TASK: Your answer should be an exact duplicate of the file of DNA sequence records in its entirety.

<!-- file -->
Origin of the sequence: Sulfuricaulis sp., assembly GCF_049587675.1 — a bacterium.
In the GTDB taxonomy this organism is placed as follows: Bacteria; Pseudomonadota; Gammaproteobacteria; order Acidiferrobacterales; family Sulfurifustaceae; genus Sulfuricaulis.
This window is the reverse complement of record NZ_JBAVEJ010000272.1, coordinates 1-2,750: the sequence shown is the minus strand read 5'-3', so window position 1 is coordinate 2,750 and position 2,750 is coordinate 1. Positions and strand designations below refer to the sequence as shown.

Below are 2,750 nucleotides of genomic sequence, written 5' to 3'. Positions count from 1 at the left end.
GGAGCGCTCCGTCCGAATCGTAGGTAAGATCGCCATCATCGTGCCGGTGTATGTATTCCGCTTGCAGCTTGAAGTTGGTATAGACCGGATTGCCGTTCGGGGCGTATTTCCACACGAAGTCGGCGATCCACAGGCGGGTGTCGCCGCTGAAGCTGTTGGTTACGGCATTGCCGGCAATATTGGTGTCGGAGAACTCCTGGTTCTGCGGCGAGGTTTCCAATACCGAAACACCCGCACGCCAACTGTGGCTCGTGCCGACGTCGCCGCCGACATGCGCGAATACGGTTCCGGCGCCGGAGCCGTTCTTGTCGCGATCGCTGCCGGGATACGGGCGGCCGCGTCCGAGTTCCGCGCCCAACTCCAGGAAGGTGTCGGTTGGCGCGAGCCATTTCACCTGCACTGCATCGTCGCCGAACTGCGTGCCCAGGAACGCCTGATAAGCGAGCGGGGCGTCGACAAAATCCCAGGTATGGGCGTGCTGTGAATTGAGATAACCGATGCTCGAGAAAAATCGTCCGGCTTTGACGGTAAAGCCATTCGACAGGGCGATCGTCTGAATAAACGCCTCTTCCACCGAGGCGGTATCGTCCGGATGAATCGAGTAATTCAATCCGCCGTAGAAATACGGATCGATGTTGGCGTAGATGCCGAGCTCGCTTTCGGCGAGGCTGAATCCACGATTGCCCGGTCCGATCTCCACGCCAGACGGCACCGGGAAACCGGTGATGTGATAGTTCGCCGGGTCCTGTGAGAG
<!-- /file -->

Origin of the sequence: Sulfuricaulis sp., assembly GCF_049587675.1 — a bacterium.
In the GTDB taxonomy this organism is placed as follows: Bacteria; Pseudomonadota; Gammaproteobacteria; order Acidiferrobacterales; family Sulfurifustaceae; genus Sulfuricaulis.
This window is the reverse complement of record NZ_JBAVEJ010000272.1, coordinates 1-2,750: the sequence shown is the minus strand read 5'-3', so window position 1 is coordinate 2,750 and position 2,750 is coordinate 1. Positions and strand designations below refer to the sequence as shown.

Below are 2,750 nucleotides of genomic sequence, written 5' to 3'. Positions count from 1 at the left end.
GGAGCGCTCCGTCCGAATCGTAGGTAAGATCGCCATCATCGTGCCGGTGTATGTATTCCGCTTGCAGCTTGAAGTTGGTATAGACCGGATTGCCGTTCGGGGCGTATTTCCACACGAAGTCGGCGATCCACAGGCGGGTGTCGCCGCTGAAGCTGTTGGTTACGGCATTGCCGGCAATATTGGTGTCGGAGAACTCCTGGTTCTGCGGCGAGGTTTCCAATACCGAAACACCCGCACGCCAACTGTGGCTCGTGCCGACGTCGCCGCCGACATGCGCGAATACGGTTCCGGCGCCGGAGCCGTTCTTGTCGCGATCGCTGCCGGGATACGGGCGGCCGCGTCCGAGTTCCGCGCCCAACTCCAGGAAGGTGTCGGTTGGCGCGAGCCATTTCACCTGCACTGCATCGTCGCCGAACTGCGTGCCCAGGAACGCCTGATAAGCGAGCGGGGCGTCGACAAAATCCCAGGTATGGGCGTGCTGTGAATTGAGATAACCGATGCTCGAGAAAAATCGTCCGGCTTTGACGGTAAAGCCATTCGACAGGGCGATCGTCTGAATAAACGCCTCTTCCACCGAGGCGGTATCGTCCGGATGAATCGAGTAATTCAATCCGCCGTAGAAATACGGATCGATGTTGGCGTAGATGCCGAGCTCGCTTTCGGCGAGGCTGAATCCACGATTGCCCGGTCCGATCTCCACGCCAGACGGCACCGGGAAACCGGTGATGTGATAGTTCGCCGGGTCCTGTGAGAG